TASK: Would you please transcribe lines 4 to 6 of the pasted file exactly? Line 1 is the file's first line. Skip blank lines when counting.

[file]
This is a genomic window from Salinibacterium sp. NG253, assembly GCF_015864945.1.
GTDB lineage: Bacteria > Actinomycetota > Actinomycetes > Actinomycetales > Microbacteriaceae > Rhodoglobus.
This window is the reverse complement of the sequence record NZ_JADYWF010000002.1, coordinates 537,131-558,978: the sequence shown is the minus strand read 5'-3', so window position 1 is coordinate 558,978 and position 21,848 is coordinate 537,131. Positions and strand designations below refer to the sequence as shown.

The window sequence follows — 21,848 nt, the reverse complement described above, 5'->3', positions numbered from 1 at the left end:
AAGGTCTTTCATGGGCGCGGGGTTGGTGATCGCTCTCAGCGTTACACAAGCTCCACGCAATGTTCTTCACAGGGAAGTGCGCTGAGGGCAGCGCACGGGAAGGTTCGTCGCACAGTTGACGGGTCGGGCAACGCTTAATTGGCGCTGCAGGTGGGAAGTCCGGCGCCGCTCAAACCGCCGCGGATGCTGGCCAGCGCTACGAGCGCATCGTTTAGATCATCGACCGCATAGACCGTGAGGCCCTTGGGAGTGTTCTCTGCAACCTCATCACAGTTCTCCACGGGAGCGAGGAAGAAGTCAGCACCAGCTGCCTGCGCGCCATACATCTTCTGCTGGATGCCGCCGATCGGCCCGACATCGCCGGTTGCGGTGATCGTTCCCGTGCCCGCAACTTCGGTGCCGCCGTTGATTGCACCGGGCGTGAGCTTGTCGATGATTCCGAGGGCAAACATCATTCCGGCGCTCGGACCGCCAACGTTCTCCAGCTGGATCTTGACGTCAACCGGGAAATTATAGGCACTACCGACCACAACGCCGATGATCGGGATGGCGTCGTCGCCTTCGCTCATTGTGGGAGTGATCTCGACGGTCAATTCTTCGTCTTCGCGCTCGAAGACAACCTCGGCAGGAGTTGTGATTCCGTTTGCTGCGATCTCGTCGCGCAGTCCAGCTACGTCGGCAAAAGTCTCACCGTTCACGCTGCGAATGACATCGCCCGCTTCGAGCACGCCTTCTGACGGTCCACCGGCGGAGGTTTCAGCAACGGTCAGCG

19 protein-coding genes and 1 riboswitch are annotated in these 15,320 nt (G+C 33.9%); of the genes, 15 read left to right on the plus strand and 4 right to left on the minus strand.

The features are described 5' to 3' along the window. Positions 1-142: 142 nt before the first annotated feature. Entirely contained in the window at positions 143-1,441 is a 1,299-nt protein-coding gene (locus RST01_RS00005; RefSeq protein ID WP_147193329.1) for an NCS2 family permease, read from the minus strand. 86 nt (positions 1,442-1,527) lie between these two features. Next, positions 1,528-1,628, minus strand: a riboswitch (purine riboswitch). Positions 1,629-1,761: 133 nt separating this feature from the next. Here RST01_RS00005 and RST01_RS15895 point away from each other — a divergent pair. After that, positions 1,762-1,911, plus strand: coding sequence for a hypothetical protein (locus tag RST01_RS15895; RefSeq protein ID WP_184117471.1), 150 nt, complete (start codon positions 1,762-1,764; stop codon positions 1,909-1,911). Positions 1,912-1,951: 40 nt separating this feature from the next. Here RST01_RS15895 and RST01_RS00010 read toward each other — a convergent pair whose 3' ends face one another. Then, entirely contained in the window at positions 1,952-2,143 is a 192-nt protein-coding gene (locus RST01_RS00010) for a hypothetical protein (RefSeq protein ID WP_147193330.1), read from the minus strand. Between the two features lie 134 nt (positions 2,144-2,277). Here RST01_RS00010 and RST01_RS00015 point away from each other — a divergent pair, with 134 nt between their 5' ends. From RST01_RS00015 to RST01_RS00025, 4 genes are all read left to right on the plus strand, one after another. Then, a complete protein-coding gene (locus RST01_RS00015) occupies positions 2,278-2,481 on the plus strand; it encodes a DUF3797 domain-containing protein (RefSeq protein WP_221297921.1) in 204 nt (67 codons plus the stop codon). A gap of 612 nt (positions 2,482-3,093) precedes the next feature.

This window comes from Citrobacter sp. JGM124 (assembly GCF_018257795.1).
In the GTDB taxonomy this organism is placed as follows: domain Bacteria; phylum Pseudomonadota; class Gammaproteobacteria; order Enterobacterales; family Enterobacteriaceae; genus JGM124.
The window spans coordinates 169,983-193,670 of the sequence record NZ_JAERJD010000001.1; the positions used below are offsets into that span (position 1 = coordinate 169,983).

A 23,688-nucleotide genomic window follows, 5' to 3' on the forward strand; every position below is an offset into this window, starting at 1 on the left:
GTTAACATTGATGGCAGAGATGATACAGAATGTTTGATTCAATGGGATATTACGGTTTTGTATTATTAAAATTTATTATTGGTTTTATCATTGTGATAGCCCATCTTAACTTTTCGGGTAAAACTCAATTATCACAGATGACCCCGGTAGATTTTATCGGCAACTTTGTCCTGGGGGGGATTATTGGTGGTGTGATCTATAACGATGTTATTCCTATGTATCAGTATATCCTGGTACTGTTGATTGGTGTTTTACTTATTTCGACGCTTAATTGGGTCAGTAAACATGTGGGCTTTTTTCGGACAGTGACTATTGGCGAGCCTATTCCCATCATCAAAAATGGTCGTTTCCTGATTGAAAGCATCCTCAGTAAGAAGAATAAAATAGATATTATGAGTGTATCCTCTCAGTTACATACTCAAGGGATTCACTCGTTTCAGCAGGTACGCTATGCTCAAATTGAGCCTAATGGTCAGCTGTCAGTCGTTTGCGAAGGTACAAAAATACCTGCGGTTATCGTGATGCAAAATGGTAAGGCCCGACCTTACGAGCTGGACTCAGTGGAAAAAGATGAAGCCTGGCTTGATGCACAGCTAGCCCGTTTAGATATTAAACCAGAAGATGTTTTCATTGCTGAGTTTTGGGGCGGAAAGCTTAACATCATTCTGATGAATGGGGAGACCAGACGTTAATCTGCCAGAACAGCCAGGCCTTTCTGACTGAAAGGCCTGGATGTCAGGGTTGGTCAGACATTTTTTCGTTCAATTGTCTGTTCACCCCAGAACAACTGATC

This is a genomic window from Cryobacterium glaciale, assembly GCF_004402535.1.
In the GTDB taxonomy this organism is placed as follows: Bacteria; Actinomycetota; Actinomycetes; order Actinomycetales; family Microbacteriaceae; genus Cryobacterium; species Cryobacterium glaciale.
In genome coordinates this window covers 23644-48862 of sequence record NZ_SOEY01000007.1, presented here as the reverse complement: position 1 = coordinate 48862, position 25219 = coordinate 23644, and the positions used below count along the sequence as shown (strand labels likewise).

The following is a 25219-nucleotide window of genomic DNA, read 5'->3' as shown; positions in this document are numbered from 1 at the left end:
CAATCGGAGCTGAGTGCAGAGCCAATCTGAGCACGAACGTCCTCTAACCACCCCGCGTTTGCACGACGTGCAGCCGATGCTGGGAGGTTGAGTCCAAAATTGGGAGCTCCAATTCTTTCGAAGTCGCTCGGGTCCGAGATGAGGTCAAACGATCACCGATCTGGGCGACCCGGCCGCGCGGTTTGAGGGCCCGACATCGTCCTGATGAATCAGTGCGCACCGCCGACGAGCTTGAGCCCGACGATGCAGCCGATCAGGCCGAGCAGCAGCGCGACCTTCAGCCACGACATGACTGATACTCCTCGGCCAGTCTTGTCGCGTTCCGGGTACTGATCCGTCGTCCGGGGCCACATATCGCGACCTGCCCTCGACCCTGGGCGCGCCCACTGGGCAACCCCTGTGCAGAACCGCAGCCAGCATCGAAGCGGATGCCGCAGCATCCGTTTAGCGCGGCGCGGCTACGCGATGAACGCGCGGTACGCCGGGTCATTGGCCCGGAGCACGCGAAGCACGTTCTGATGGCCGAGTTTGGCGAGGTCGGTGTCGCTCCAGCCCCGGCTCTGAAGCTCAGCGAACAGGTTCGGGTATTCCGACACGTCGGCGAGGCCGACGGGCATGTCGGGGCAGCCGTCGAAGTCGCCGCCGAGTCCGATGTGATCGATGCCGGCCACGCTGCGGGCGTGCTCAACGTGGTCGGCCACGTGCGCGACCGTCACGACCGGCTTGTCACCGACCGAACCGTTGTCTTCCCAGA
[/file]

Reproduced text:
The window sequence follows — 21,848 nt, the reverse complement described above, 5'->3', positions numbered from 1 at the left end:
AAGGTCTTTCATGGGCGCGGGGTTGGTGATCGCTCTCAGCGTTACACAAGCTCCACGCAATGTTCTTCACAGGGAAGTGCGCTGAGGGCAGCGCACGGGAAGGTTCGTCGCACAGTTGACGGGTCGGGCAACGCTTAATTGGCGCTGCAGGTGGGAAGTCCGGCGCCGCTCAAACCGCCGCGGATGCTGGCCAGCGCTACGAGCGCATCGTTTAGATCATCGACCGCATAGACCGTGAGGCCCTTGGGAGTGTTCTCTGCAACCTCATCACAGTTCTCCACGGGAGCGAGGAAGAAGTCAGCACCAGCTGCCTGCGCGCCATACATCTTCTGCTGGATGCCGCCGATCGGCCCGACATCGCCGGTTGCGGTGATCGTTCCCGTGCCCGCAACTTCGGTGCCGCCGTTGATTGCACCGGGCGTGAGCTTGTCGATGATTCCGAGGGCAAACATCATTCCGGCGCTCGGACCGCCAACGTTCTCCAGCTGGATCTTGACGTCAACCGGGAAATTATAGGCACTACCGACCACAACGCCGATGATCGGGATGGCGTCGTCGCCTTCGCTCATTGTGGGAGTGATCTCGACGGTCAATTCTTCGTCTTCGCGCTCGAAGACAACCTCGGCAGGAGTTGTGATTCCGTTTGCTGCGATCTCGTCGCGCAGTCCAGCTACGTCGGCAAAAGTCTCACCGTTCACGCTGCGAATGACATCGCCCGCTTCGAGCACGCCTTCTGACGGTCCACCGGCGGAGGTTTCAGCAACGGTCAGCG

19 protein-coding genes and 1 riboswitch are annotated in these 15,320 nt (G+C 33.9%); of the genes, 15 read left to right on the plus strand and 4 right to left on the minus strand.